"Lady Mary Wortley Montagu" (1670-1762) was the oldest daughter in her family, with the name of Lady Marry Pierrepoint. In 1712 Lady Mary married Edward Wortley Montagu, which led to the change of her name. After the accession of George I, Mr. Wortley took over a seat at the Treasury Board. His cousin, Charles, was named commissioner. Mr. Wortley Montagu was appointed ambassador to the Porte in 1716. Lady Mary had letters written that were not given to the world during her life. They were written with a view to publication; copies of all of them were preserved by Lady Mary, and some time before her death she published two complete transcripts of them, then one, in her own handwriting. The letters were signed M. A., which now turns out to be written by a person of once considerable literary reputation, Mrs. Mary Astell. A second version of this publication was found in 1817, which contained additional letters; but its value has been since entirely superseded by the publication of 'The Letters and Works of Lady Mary Wortley Montagu. Lady Mary died of Breast Cancer on August 22, 1762. This is important to the module because it shows how these letters written affected many around the world.
Lady Mary Wortley Montagu
In "Goya & The Spanish Enlightenment" Francisco José de Goya y Lucientes is regarded as the most important Spanish artist of the eighteenth and nineteenth century. He began to study with painter José Luzán Martínez at the age of fourteen. The painter brothers Francisco and Ramón Bayeu y Subías had set up a studio in 1763 and Goya joined their studio later on and eventually married their sister Josefa. Goya painted sixty-three cartoons for two royal palaces that were displayed in dining rooms. Goya continued to move around in royal patronage and received more commissions from the aristocracy. At the age of forty, Goya was appointed painter to King Charles III. The monarchy of Charles IV ended when Napoleon’s armies invaded Spain in 1808. Goya retired to Bordeaux in 1824 and wanted to seek medical advice. His final years were spent there and in Paris where he died in 1828. This is important to the module because it shows how Goya became a painter at a young age and ended up being a painter for high authority.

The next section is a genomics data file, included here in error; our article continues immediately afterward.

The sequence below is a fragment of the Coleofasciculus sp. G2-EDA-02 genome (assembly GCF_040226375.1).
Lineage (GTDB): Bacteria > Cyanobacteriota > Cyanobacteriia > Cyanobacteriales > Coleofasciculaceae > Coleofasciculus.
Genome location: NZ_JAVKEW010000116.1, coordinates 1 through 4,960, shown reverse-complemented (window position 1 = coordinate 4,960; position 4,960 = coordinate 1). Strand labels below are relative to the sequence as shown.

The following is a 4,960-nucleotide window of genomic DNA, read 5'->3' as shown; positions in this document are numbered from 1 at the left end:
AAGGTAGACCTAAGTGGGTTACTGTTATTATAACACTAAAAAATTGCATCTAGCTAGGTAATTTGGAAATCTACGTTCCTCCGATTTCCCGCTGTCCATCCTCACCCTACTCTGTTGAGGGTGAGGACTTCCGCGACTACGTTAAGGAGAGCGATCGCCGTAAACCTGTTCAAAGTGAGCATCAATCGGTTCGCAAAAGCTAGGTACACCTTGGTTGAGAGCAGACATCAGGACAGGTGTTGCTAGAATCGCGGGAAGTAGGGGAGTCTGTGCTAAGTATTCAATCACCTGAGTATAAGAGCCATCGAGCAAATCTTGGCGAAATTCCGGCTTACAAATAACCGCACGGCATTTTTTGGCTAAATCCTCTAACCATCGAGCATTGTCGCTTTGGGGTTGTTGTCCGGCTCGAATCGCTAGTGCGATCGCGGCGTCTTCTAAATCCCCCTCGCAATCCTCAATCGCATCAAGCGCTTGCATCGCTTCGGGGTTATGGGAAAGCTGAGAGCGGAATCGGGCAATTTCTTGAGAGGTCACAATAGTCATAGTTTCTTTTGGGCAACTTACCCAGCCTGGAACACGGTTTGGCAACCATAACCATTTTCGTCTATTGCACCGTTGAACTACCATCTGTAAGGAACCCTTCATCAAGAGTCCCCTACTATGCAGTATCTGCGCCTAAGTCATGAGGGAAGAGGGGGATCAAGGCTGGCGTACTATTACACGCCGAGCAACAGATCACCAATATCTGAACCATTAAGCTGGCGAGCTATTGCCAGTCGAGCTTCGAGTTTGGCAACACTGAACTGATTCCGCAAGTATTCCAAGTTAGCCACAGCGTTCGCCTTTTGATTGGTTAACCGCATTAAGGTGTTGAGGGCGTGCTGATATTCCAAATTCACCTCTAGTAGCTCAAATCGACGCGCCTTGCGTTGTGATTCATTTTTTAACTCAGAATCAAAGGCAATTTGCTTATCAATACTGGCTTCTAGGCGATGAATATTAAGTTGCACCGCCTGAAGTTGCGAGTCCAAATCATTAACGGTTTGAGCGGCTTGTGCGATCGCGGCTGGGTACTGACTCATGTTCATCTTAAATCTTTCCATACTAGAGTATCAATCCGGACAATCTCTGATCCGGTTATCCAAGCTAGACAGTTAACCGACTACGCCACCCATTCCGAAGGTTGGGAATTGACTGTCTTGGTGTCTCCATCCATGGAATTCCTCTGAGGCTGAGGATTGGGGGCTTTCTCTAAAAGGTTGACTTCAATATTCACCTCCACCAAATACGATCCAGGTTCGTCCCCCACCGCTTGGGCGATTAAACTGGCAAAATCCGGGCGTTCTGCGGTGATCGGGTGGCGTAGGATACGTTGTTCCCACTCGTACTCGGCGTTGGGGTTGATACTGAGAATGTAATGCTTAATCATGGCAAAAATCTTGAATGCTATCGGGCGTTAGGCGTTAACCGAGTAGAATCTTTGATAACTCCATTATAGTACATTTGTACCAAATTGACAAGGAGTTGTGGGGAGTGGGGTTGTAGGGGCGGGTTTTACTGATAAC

In the weblink listed "Of Elephants and Roses: Encounters with French Natural History, 1790-1830" is shows how a museum holds an experience of elephants and roses. It explores natural history in post-revolutionary France. There are many objects that have never been seen in the U.S. before such as mastodon teeth sent by Thomas Jefferson, ceramic ware, etc. “Music for Elephants” shows two live elephants that arrived in Paris in 1798 as spoils of war and documents the birth of paleontology based partly on the study of fossils sent to France by Philadelphia naturalists. “Hunting for Trees” reveals how France’s decreasing forests led to a worldwide search for useful and beautiful trees. “Black Swans for an Empress” highlights Josephine’s love of exotic birds, after only to her love of flowering plants. “A Flower Blooms” show a glorious Redouté image of an amaryllis. “Everything Giraffe” tells the story of a baby African giraffe who was led on foot from Marseilles to Paris. This is important because it shows many different things that occurred during post-revolutionary France.
Of Elephants and Roses-APS Museum
The Enlightenment is a movement that includes scientific principles, such as natural laws, into daily life, application to social behaviors and making of practical applications to science. Visual Arts was the move toward Neoclassical in art and architecture. Literature and philosophy also came into play during this time period. Jean Jacques Rousseau challenged the view that civilization meant progress. So he sought to establish society on a natural basis by championing the virtues of women and the freedom and equality of men. Mary Wollstonecraft who wrote the Vindication of the Rights of Woman had a counter reaction to Rousseau and early ideas of the French Revolution. This time period right after the French Revolution was called the "Age of Reason." This file shows how the Enlightenment movement played a huge role in the way people began to act after the Revolution.
"Life of Lady Mary Wortley Montagu." Life of Lady Mary Wortley Montagu. N.p., n.d. Web. 04 Feb. 2017.
Voorhies, James.“Francisco de Goya (1746–1828) and the Spanish Enlightenment.” In Heilbrunn Timeline of Art History. New York: The Metropolitan Museum of Art, 2000–. http://www.metmuseum.org/toah/hd/goya/hd_goya.htm (October 2003)
"Elephants & Roses." APS Museum. N.p., n.d. Web. 04 Feb. 2017.